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[217] could be easily turned and must fall by its own weight, and that the latter would become untenable also, should Grant's attack on Fort Henry succeed;1 that, therefore, he thought it urgently necessary to abandon Bowling Green, except as a point of observation, and concentrate as rapidly as possible all readily available troops upon Henry and Donelson, so as to force Grant into a battle in that quarter, with decisive odds against him, and the disadvantage of isolation from immediate support. This General Beauregard urged, not only as an essential measure towards regaining control of the Tennessee River, and maintaining that of the Cumberland, but as a means of placing our forces in a better position, with respect to the ultimate defence of Nashville, than that which they held at Bowling Green, which could not be looked upon as safe, on account of its being too salient, and too easily turned.2

General Johnston, although admitting the force of these observations, objected, substantially, that we were not in a condition to risk too much; that if we failed to defeat Grant, we might be crushed between his forces and those of Buell; that, even if victorious over Grant, our own forces would be more or less disorganized, and if Buell, crossing the Big Barren River, above Bowling Green, and then the Cumberland above Nashville, should place himself between us and this latter city, and force us back against the Tennessee River (then open to the Federal gunboats), without the means of crossing or of extricating ourselves therefrom, we would be destroyed or captured, Nashville would fall, and the whole Tennessee and Mississippi valleys would be left unprotected, except by the as yet ill-organized forces of General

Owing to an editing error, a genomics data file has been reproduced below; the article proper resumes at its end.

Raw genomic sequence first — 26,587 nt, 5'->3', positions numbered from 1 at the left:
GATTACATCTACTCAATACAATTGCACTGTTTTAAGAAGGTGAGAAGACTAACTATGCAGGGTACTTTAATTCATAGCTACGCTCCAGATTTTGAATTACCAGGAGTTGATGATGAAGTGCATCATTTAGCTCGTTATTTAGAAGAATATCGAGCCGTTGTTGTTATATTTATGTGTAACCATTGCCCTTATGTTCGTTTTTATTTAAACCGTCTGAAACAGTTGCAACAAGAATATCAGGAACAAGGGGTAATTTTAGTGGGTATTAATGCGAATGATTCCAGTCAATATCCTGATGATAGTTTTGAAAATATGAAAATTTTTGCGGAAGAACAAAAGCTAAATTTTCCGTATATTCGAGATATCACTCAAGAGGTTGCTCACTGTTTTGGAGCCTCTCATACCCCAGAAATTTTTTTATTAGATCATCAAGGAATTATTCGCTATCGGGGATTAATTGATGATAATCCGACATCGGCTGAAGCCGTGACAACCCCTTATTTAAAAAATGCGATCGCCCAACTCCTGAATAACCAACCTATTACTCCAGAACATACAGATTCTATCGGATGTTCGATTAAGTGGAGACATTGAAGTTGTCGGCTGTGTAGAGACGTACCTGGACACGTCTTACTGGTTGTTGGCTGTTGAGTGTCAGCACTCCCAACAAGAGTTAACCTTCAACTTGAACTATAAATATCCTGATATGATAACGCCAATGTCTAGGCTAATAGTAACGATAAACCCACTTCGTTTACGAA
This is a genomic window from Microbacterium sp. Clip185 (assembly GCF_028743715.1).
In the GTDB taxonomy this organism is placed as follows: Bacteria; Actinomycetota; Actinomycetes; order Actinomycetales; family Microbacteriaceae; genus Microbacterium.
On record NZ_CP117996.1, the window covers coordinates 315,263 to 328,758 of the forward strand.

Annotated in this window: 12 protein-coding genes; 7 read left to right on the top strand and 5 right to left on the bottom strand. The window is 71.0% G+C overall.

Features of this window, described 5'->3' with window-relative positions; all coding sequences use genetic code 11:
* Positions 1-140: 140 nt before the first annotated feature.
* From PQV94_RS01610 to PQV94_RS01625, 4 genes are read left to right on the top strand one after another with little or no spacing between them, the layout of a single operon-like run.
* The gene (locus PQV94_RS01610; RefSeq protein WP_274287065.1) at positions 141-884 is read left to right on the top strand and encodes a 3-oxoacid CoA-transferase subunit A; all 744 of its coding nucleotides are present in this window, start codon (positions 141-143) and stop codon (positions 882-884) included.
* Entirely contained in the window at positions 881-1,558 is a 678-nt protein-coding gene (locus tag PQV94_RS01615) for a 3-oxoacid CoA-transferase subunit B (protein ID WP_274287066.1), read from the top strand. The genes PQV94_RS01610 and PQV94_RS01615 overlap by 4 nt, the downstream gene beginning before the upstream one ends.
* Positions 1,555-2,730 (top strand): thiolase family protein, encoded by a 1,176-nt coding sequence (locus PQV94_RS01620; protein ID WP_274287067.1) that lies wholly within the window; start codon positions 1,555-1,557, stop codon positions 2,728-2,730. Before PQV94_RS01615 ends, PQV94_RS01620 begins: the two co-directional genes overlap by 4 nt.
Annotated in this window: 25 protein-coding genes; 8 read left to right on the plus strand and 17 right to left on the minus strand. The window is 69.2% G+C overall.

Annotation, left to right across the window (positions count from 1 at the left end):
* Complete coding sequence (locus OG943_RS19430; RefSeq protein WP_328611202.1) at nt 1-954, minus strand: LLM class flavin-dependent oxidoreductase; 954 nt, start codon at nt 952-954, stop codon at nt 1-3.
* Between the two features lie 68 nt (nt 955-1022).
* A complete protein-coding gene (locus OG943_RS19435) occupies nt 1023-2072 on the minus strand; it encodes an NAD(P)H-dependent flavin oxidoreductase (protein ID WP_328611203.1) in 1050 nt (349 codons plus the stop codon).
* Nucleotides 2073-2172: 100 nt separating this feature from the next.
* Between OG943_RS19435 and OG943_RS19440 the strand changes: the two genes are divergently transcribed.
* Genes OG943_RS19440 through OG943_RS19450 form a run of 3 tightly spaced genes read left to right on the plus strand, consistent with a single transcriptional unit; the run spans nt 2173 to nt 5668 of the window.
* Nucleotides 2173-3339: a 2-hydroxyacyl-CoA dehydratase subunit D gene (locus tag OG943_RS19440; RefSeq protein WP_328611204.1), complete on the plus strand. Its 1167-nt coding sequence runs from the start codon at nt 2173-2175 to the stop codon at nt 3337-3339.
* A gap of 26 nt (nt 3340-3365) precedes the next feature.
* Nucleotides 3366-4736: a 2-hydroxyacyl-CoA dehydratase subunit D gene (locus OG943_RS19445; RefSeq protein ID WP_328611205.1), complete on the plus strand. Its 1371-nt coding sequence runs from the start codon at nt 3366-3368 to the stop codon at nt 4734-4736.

1 At Centreville, Va., and before his transfer, General Beauregard, while examining the military situation in the West, had regarded the position of Forts Henry and Donelson as faulty, the true position for the works to defend these rivers being at an advanced point, where the streams approached each other within three miles; and this opinion he had expressed in a conversation on the subject with his Chief of Staff, Colonel Jordan, at Centreville. In his interview with General Cooper, some days later, in the Adjutant-General's office, at Richmond, Colonel Jordan laid before him these radical strategic defects in the Confederate positions at Bowling Green, Forts Henry and Donelson, and Columbus. General Cooper expressed himself as convinced of the truth of these observations, and asked Colonel Jordan to present General Beauregard's views to the President.

2 The development of this plan of operations was also explained to Colonel Jordan by General Beauregard, before his departure for the West.

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